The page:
Cheddar Cheese, Cauliflower & Potato Soup

Cheddar Cheese, Cauliflower & Potato Soup

The classic potato soup refined! This recipe offers a rich creamy potato soup with a light cheddar cheese béchamel sauce with pureed cauliflower, carrots, celery and onions sautéed in butter. The celery brings a bright fresh flavor to the soup base while the carrots add a touch of sweetness. A creamy cheddar cheese such as Hoffman’s Super Sharp Cheddar adds a luxurious creamy texture. To garnish each bowl add a bit of shaved aged cheddar cheese (such as Montgomery Farm House Cheddar), chopped scallions and fresh black pepper. The perfect soup for any night!


Yield: 2 bowls or 4 cups



Butter 70 g 5 tablespoons
Carrots, sliced 40 g 1/4 cup
Cauliflower, sliced 130 g 1 cup
Celery, sliced 40 g 1/4 cup
Onions, diced 30 g 1/4 cup
Flour 22 g 2 tablespoons, scant
Milk 360 g 1.5 cups
Soft Cheddar Cheese 90g 3 ounces
Vegetable Stock 110 g 1/2 cup
Potatoes, cubed 250 g 1 large, pealed
Salt 1 teaspoon
Pepper 1/16 teaspoon
Garnish: chives & aged cheese

Tools Used

  • Chef’s knife
  • Cutting board
  • Measuring Cups. Spoons / Digital Scale
  • Stainless steel skillet
  • Stainless steel saucepan
  • Wooden spoon
  • Spatula
  • Blender
  • Colander


  1. Prep all ingredients. Cut potatoes in 10mm cubes or strips and rinse.
  2. Bring 2 quarts of water to a boil to use for step 10.
  3. Using a medium stainless steel skillet preheat on medium heat and add 3 tablespoons of butter.
  4. Once butter has melted add carrots, onions, cauliflower and celery to the skillet. Cook over low heat stirring occasionally for approximately 15 minutes. Looking for a nice even golden brown on edges of fully cooked vegetables. Do not allow any burned areas to form.
  5. In a medium pan make a roux with butter and flour by cooking over medium low heat for approximately 3 minutes. Stir continuously. The color should be a light golden color once cooked.
  6. Remove from heat continue to stir to cool the roux. Once the roux has cooled some, to avoid boiling the milk, add 1 cup of milk and stir to combine.
  7. Place back over low heat and warm the milk / roux mixture. From now on this mixture should never bubble from the heat. Slow and low heat to keep the flavors from being damaged by the heat.
  8. Once the milk is warmed add the cubed / grated cheddar cheese. Stir every minute or so until fully melted. Do not turn the heat up higher as you may burn the cheese. Allow it to slowly melt into the milk. This keeps that delicate creamy flavor intact. Should take approximately 15 minutes for the cheese to fully melt.
  9. Puree the cooked vegetables, 1/2 cups of milk and vegetable stock. Add to cheese sauce and stir until combined. If the soup base is too thick for your preference use an extra ounce or two of vegetable stock to thin it.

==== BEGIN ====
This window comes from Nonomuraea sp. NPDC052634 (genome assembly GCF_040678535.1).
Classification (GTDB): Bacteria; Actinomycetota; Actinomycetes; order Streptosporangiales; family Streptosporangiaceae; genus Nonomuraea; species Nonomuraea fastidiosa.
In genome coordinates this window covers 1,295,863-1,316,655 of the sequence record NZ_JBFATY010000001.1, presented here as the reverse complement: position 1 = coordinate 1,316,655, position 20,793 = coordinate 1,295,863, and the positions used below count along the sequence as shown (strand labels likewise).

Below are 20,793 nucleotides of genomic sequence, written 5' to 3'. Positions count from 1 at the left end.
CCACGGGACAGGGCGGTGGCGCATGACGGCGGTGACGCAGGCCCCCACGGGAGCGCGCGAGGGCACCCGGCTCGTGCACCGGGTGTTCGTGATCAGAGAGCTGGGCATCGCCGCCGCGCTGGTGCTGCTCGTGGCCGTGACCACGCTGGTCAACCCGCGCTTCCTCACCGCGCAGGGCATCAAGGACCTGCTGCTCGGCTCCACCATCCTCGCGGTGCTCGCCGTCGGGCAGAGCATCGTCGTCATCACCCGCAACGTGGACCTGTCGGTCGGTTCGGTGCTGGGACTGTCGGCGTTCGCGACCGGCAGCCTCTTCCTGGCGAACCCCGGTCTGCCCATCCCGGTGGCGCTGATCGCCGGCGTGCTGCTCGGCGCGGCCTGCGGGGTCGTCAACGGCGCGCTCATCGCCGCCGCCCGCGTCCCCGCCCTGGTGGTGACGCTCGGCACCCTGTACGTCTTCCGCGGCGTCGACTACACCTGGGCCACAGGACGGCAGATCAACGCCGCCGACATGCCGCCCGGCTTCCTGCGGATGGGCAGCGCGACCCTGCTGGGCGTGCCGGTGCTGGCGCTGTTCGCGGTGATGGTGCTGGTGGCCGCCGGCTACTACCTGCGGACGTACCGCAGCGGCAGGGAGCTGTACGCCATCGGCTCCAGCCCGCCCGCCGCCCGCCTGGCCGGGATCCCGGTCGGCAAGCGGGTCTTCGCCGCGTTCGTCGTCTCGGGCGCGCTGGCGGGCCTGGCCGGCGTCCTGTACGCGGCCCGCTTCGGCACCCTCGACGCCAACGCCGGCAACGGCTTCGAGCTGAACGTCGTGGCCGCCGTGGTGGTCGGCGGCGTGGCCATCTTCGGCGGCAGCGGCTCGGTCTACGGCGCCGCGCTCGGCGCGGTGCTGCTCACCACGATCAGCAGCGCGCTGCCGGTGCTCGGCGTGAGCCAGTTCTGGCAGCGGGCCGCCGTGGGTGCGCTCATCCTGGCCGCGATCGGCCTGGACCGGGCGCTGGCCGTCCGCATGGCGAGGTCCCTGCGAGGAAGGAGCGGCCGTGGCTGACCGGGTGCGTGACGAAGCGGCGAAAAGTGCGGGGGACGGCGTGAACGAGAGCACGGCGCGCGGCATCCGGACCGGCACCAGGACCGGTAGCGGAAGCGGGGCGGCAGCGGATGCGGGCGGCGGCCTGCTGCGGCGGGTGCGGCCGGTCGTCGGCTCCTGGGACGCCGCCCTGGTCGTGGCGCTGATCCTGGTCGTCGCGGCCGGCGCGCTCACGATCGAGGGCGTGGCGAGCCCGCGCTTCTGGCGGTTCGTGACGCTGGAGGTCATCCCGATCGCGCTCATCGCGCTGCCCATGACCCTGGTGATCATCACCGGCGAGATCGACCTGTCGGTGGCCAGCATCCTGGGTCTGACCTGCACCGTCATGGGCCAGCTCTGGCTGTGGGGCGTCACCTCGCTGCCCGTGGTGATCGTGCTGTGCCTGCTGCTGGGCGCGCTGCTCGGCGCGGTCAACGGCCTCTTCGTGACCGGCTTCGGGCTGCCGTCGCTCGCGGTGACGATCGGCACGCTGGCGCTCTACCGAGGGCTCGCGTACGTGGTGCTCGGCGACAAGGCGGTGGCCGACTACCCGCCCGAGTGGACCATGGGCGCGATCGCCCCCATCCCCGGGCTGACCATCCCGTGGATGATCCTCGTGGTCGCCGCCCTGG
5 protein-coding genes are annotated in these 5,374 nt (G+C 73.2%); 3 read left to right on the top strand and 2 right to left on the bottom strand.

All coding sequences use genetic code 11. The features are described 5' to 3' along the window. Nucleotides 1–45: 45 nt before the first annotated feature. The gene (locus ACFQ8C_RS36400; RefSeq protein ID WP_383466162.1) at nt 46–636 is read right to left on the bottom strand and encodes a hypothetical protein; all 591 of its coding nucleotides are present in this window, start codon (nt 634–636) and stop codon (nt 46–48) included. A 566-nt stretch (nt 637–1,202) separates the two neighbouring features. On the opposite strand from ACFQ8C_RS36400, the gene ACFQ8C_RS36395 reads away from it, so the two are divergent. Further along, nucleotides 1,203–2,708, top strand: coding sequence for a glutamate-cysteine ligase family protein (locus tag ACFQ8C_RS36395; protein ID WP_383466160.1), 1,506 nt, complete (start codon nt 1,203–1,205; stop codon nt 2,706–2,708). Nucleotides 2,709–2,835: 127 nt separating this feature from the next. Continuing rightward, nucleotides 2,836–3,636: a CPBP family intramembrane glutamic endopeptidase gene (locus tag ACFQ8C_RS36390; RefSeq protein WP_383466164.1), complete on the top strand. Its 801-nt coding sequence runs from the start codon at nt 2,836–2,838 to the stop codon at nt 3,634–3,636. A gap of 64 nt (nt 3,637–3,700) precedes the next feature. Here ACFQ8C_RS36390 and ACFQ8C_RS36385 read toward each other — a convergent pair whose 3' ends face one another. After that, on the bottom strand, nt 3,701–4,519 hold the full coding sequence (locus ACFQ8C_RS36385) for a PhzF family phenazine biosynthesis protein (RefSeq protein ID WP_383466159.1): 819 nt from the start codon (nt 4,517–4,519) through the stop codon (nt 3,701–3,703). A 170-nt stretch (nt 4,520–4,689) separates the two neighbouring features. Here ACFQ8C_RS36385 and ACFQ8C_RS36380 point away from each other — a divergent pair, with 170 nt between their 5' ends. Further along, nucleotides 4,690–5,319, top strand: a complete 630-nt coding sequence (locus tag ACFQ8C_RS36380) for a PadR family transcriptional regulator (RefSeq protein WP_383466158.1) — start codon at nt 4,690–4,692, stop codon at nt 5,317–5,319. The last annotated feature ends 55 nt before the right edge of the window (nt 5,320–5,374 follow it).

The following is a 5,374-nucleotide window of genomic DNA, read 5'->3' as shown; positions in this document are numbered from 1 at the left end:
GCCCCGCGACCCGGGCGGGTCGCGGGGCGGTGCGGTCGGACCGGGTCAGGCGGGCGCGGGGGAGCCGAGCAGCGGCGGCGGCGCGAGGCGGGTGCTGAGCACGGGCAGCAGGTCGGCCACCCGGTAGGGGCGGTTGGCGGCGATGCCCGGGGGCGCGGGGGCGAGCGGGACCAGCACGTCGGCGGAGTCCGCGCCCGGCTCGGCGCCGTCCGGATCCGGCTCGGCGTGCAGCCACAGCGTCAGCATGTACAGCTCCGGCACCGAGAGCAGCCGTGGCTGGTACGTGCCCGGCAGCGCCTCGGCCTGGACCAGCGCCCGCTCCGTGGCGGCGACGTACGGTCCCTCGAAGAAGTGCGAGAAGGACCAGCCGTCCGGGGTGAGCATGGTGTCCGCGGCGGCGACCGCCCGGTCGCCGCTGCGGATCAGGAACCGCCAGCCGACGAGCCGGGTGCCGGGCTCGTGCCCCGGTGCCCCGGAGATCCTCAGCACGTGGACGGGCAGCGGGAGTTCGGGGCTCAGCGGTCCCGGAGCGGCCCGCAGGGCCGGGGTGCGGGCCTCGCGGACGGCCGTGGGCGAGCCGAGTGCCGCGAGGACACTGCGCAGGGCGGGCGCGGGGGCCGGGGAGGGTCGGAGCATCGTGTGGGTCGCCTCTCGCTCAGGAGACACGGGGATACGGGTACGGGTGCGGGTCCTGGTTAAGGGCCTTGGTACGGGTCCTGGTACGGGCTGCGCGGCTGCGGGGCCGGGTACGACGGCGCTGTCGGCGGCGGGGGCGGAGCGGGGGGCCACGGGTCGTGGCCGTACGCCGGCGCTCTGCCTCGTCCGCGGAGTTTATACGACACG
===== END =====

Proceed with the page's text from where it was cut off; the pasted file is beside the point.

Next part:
10. Boil cut potatoes for approximatly 8 minutes. The texture should be al dente, or firm, but fully cooked. If they are over cooked then the potatoes will be too soft and fall apart in the soup.
  11. Add cooked potatoes to cheese / vegetable soup base. Stir just enough to submerse. Warm over very low heat for 15 minutes with lid ajar. Stir half way though just to mix and right before serving. If you stir too much you risk breaking up the potatoes. Do not allow the soup to bubble or simmer, the temperature should never get hotter than you would want to eat.
  12. Serve in a warmed bowl with chopped scallions, aged cheddar cheese and fresh black pepper as garnish.

Soup Tip

Many soup recipes call for water. Substituting a vegetable stock for the water brings an intense richness to the soup giving it that resturant taste. Why dilute the flavors with water right! As always look for a good quality stock or make your own.

In the Making

The golden brown coloration adds a great deal of nutty flavor, take care not to burn as any black areas will add a burned bitter taste to the soup.

When creating a roux over medium heat keep stirring and don’t walk away as it can quickly burn. Once the correct color is achieved to cool off the roux enough to keep it from darkening remove the pan from the heat and keep stirring until the bubbling stops. Wait about two minutes before adding the milk so the roux has cooled enough to not boil the milk. If you scorch the milk you will not get a smooth consistency. Gently warm the milk / roux mixture and stir to fully incorporate the milk into the roux. The milk should start to slowly thicken.

The cooking process of making a roux allows the flour to open the gluten strands allowing it to thicken and removes the flour taste. The darker the roux becomes the less thickening power but  the nuttier the flavor, at a golden color the roux will have very little impact on flavor and maximum thickening power.

Melt the cheese over low heat with continuous stir. Doing so prevents potential burning on the base of the pan and preserves the full flavor of the cheese.

Make sure to blend as fine as possible. I used a Breville immersion blender but any style blender will work just fine. If you want a smoother consistency press though a stainless steel mesh sieve.

The time you need to cook the potatoes will vary depending on the size they are cut. Always test them before draining and give a quick rinsing in cool water to halt any further cooking.

Mix the potatoes in just enough to coat them with the soup base as over stirring breaks up the potatoes. Heating slowly over low reduces the need to stir to a minimum. Don’t allow the soup to get hotter than you would want to eat it at.